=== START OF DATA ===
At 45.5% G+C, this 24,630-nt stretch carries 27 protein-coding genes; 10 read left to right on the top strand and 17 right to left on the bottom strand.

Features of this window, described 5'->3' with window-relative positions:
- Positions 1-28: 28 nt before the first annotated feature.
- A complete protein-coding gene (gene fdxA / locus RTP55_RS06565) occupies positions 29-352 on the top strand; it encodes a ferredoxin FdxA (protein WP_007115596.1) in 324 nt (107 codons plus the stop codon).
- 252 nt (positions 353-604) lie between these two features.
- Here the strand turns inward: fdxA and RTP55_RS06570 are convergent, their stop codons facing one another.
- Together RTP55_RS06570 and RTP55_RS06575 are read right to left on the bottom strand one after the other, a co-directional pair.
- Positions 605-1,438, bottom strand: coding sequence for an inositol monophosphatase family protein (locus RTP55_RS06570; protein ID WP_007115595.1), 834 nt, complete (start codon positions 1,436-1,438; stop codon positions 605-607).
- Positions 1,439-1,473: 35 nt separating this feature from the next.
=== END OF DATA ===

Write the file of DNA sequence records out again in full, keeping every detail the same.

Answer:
At 45.5% G+C, this 24,630-nt stretch carries 27 protein-coding genes; 10 read left to right on the top strand and 17 right to left on the bottom strand.

Features of this window, described 5'->3' with window-relative positions:
- Positions 1-28: 28 nt before the first annotated feature.
- A complete protein-coding gene (gene fdxA / locus RTP55_RS06565) occupies positions 29-352 on the top strand; it encodes a ferredoxin FdxA (protein WP_007115596.1) in 324 nt (107 codons plus the stop codon).
- 252 nt (positions 353-604) lie between these two features.
- Here the strand turns inward: fdxA and RTP55_RS06570 are convergent, their stop codons facing one another.
- Together RTP55_RS06570 and RTP55_RS06575 are read right to left on the bottom strand one after the other, a co-directional pair.
- Positions 605-1,438, bottom strand: coding sequence for an inositol monophosphatase family protein (locus RTP55_RS06570; protein ID WP_007115595.1), 834 nt, complete (start codon positions 1,436-1,438; stop codon positions 605-607).
- Positions 1,439-1,473: 35 nt separating this feature from the next.